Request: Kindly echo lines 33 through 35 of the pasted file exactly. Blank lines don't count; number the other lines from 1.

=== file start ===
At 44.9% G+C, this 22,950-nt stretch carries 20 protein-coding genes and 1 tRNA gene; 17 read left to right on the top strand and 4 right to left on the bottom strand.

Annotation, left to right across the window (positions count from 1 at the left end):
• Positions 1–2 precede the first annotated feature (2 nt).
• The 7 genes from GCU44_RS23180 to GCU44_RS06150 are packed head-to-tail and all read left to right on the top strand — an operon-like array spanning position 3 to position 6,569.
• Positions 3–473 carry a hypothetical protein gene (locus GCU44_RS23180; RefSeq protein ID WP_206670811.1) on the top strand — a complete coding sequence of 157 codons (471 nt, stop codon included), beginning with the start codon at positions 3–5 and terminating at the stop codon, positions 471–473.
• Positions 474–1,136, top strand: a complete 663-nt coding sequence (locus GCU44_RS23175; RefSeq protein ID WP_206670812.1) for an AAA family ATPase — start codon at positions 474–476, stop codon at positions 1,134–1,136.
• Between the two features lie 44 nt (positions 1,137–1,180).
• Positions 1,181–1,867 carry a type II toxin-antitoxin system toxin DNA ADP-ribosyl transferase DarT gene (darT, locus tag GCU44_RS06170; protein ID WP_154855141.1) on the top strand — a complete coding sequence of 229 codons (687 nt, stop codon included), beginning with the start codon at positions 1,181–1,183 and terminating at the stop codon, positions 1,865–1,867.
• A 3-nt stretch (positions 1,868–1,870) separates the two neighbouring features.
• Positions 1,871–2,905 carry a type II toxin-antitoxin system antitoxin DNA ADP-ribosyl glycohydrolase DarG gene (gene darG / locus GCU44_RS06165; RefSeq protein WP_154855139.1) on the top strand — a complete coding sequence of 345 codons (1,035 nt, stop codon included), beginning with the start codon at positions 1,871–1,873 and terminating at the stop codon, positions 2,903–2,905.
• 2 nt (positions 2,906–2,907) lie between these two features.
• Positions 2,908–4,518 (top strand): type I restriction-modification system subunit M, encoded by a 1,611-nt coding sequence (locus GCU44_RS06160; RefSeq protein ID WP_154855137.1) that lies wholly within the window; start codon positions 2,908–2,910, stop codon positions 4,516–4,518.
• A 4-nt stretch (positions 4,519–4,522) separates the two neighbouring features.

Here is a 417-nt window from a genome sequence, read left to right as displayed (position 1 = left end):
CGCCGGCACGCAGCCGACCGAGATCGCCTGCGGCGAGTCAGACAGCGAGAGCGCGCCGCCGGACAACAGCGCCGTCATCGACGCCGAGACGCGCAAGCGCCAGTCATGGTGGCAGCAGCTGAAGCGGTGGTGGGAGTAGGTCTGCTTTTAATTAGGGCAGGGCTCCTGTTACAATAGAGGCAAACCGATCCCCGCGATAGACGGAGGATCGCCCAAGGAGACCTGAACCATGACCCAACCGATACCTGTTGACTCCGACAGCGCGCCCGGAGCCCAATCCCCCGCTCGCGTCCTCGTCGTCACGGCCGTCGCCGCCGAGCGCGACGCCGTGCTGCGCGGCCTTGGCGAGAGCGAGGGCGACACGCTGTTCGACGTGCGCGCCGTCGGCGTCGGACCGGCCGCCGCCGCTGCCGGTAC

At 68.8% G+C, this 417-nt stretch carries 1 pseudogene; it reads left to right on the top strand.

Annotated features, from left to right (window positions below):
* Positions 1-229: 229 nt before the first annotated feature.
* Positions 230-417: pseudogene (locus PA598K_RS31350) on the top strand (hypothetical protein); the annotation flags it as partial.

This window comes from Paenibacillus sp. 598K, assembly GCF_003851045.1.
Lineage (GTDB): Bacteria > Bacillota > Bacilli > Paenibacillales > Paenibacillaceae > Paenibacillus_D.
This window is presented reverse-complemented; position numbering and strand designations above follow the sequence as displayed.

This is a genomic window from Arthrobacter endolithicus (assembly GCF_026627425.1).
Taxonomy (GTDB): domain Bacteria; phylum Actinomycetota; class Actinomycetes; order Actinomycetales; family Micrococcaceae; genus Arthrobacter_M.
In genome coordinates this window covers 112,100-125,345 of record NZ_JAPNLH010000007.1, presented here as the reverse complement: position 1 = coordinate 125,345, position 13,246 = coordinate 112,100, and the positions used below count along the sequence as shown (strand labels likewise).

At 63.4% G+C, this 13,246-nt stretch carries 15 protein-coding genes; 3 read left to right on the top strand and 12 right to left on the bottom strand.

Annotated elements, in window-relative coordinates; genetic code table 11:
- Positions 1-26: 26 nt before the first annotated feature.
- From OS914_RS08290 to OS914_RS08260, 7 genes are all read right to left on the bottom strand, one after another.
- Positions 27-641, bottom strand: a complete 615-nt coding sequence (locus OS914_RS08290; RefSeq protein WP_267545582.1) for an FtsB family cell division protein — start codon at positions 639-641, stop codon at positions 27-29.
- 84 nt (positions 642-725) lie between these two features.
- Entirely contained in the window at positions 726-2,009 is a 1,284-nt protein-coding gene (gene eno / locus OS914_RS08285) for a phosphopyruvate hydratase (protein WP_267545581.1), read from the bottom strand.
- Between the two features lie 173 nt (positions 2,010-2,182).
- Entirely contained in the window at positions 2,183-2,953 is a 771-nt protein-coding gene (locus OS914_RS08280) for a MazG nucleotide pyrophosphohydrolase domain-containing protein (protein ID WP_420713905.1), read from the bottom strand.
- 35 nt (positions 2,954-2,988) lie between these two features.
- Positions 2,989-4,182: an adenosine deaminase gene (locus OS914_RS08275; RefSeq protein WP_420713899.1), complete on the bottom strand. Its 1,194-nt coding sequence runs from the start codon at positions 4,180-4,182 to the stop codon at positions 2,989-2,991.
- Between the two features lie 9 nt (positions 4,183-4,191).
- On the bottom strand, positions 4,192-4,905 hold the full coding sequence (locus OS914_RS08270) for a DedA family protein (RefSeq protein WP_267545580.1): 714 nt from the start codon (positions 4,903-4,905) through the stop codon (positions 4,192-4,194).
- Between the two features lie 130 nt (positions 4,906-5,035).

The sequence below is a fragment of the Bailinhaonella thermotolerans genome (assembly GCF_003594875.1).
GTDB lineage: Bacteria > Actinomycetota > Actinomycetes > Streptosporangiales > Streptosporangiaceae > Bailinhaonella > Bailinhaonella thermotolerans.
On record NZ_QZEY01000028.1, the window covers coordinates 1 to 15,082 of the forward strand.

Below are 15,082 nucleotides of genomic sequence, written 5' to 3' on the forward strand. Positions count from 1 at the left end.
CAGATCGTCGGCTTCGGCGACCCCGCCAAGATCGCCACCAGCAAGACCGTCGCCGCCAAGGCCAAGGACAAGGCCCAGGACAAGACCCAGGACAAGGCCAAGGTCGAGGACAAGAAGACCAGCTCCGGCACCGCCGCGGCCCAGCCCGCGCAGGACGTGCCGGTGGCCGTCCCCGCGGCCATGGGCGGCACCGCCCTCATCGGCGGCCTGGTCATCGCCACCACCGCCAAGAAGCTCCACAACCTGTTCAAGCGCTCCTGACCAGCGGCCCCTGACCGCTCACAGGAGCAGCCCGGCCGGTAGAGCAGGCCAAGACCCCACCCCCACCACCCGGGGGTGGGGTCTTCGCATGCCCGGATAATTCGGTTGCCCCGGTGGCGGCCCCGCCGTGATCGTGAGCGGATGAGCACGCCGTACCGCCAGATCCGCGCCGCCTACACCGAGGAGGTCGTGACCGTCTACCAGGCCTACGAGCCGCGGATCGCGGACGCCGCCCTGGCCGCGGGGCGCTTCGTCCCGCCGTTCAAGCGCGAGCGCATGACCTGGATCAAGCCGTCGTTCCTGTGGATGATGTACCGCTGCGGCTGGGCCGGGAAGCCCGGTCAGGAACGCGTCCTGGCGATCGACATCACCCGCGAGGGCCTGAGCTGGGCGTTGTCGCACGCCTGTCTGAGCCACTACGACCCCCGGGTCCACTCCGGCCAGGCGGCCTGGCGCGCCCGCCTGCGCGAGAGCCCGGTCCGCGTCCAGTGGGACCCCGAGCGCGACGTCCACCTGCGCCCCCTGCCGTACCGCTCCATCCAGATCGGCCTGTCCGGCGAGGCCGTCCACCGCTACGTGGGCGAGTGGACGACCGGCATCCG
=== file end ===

- Between the two features lie 173 nt (positions 2,010-2,182).
- Entirely contained in the window at positions 2,183-2,953 is a 771-nt protein-coding gene (locus OS914_RS08280) for a MazG nucleotide pyrophosphohydrolase domain-containing protein (protein ID WP_420713905.1), read from the bottom strand.
- 35 nt (positions 2,954-2,988) lie between these two features.